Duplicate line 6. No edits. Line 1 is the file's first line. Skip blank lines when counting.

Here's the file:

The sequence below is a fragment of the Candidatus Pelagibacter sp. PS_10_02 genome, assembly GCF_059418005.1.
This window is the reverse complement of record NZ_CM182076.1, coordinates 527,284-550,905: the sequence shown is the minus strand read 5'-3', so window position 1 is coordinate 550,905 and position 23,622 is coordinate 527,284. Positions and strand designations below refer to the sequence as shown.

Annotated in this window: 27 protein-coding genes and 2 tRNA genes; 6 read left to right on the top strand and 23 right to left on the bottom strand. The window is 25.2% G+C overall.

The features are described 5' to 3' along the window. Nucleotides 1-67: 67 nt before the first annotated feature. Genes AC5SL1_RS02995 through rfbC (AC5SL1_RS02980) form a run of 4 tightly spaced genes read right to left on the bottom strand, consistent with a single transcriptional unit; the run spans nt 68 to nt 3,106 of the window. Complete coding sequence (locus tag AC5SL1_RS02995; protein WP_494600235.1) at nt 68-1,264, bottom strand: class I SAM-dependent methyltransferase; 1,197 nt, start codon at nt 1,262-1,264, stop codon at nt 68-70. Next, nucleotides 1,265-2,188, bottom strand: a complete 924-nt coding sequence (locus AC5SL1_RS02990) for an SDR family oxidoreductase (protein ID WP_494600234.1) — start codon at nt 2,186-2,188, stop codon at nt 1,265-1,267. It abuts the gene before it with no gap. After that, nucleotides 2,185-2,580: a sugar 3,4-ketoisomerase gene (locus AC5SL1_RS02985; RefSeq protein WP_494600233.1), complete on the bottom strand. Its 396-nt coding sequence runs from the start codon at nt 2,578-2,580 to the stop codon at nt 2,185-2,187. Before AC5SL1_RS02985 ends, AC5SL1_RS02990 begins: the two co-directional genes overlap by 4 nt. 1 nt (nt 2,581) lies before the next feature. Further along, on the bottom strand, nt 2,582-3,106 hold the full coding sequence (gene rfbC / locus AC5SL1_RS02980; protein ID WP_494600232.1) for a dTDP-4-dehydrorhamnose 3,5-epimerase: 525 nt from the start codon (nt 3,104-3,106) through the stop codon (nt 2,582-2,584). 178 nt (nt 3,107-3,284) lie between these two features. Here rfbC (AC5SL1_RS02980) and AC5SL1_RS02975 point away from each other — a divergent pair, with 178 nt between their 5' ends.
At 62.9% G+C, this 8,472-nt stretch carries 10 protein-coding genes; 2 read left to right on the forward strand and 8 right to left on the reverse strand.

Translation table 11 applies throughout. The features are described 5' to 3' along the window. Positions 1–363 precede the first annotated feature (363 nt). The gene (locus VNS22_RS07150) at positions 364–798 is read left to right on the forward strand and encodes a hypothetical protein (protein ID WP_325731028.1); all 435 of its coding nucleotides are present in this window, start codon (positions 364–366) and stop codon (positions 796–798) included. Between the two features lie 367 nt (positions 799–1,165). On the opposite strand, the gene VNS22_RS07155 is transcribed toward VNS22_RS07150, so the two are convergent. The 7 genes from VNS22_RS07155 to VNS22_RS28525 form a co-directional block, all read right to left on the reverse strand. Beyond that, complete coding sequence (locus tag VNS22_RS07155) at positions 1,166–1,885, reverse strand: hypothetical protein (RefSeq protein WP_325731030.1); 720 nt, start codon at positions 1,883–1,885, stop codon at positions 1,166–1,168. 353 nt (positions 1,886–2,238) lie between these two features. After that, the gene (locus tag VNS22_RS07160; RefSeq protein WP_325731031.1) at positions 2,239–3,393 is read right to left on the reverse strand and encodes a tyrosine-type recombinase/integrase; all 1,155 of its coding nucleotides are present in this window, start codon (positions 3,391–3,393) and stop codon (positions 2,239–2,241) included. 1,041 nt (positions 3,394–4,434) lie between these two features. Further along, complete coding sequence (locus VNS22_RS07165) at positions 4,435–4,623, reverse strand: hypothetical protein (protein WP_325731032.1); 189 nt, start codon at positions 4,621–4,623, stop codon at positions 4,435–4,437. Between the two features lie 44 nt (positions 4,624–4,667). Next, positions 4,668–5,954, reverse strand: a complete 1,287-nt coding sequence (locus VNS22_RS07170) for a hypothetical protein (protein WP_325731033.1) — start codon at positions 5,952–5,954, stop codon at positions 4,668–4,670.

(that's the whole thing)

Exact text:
Translation table 11 applies throughout. The features are described 5' to 3' along the window. Positions 1–363 precede the first annotated feature (363 nt). The gene (locus VNS22_RS07150) at positions 364–798 is read left to right on the forward strand and encodes a hypothetical protein (protein ID WP_325731028.1); all 435 of its coding nucleotides are present in this window, start codon (positions 364–366) and stop codon (positions 796–798) included. Between the two features lie 367 nt (positions 799–1,165). On the opposite strand, the gene VNS22_RS07155 is transcribed toward VNS22_RS07150, so the two are convergent. The 7 genes from VNS22_RS07155 to VNS22_RS28525 form a co-directional block, all read right to left on the reverse strand. Beyond that, complete coding sequence (locus tag VNS22_RS07155) at positions 1,166–1,885, reverse strand: hypothetical protein (RefSeq protein WP_325731030.1); 720 nt, start codon at positions 1,883–1,885, stop codon at positions 1,166–1,168. 353 nt (positions 1,886–2,238) lie between these two features. After that, the gene (locus tag VNS22_RS07160; RefSeq protein WP_325731031.1) at positions 2,239–3,393 is read right to left on the reverse strand and encodes a tyrosine-type recombinase/integrase; all 1,155 of its coding nucleotides are present in this window, start codon (positions 3,391–3,393) and stop codon (positions 2,239–2,241) included. 1,041 nt (positions 3,394–4,434) lie between these two features. Further along, complete coding sequence (locus VNS22_RS07165) at positions 4,435–4,623, reverse strand: hypothetical protein (protein WP_325731032.1); 189 nt, start codon at positions 4,621–4,623, stop codon at positions 4,435–4,437. Between the two features lie 44 nt (positions 4,624–4,667). Next, positions 4,668–5,954, reverse strand: a complete 1,287-nt coding sequence (locus VNS22_RS07170) for a hypothetical protein (protein WP_325731033.1) — start codon at positions 5,952–5,954, stop codon at positions 4,668–4,670.